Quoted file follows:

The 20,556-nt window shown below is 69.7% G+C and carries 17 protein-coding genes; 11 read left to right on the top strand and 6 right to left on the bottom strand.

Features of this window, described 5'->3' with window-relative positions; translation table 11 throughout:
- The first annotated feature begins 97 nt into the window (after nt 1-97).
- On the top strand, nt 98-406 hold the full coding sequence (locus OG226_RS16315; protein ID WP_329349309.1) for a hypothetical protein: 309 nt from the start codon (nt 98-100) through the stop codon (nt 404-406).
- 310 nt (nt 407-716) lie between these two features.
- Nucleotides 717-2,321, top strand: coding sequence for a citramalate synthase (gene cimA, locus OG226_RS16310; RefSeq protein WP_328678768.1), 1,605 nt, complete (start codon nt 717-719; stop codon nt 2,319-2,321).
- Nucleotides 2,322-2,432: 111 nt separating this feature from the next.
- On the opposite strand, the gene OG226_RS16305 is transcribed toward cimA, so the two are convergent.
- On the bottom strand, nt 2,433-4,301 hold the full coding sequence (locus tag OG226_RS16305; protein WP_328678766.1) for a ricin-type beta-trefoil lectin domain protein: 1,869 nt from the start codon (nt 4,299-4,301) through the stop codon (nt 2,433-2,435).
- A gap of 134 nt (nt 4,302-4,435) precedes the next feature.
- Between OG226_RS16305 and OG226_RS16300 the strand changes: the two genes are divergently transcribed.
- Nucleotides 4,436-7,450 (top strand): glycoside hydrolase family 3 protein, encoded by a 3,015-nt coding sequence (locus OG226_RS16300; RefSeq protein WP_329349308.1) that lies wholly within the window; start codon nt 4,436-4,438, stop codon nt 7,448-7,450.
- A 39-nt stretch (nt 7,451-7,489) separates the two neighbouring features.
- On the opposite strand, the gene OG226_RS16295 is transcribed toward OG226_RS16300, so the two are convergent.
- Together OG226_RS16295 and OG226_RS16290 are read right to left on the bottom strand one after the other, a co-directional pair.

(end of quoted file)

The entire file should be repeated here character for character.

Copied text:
The 20,556-nt window shown below is 69.7% G+C and carries 17 protein-coding genes; 11 read left to right on the top strand and 6 right to left on the bottom strand.

Features of this window, described 5'->3' with window-relative positions; translation table 11 throughout:
- The first annotated feature begins 97 nt into the window (after nt 1-97).
- On the top strand, nt 98-406 hold the full coding sequence (locus OG226_RS16315; protein ID WP_329349309.1) for a hypothetical protein: 309 nt from the start codon (nt 98-100) through the stop codon (nt 404-406).
- 310 nt (nt 407-716) lie between these two features.
- Nucleotides 717-2,321, top strand: coding sequence for a citramalate synthase (gene cimA, locus OG226_RS16310; RefSeq protein WP_328678768.1), 1,605 nt, complete (start codon nt 717-719; stop codon nt 2,319-2,321).
- Nucleotides 2,322-2,432: 111 nt separating this feature from the next.
- On the opposite strand, the gene OG226_RS16305 is transcribed toward cimA, so the two are convergent.
- On the bottom strand, nt 2,433-4,301 hold the full coding sequence (locus tag OG226_RS16305; protein WP_328678766.1) for a ricin-type beta-trefoil lectin domain protein: 1,869 nt from the start codon (nt 4,299-4,301) through the stop codon (nt 2,433-2,435).
- A gap of 134 nt (nt 4,302-4,435) precedes the next feature.
- Between OG226_RS16305 and OG226_RS16300 the strand changes: the two genes are divergently transcribed.
- Nucleotides 4,436-7,450 (top strand): glycoside hydrolase family 3 protein, encoded by a 3,015-nt coding sequence (locus OG226_RS16300; RefSeq protein WP_329349308.1) that lies wholly within the window; start codon nt 4,436-4,438, stop codon nt 7,448-7,450.
- A 39-nt stretch (nt 7,451-7,489) separates the two neighbouring features.
- On the opposite strand, the gene OG226_RS16295 is transcribed toward OG226_RS16300, so the two are convergent.
- Together OG226_RS16295 and OG226_RS16290 are read right to left on the bottom strand one after the other, a co-directional pair.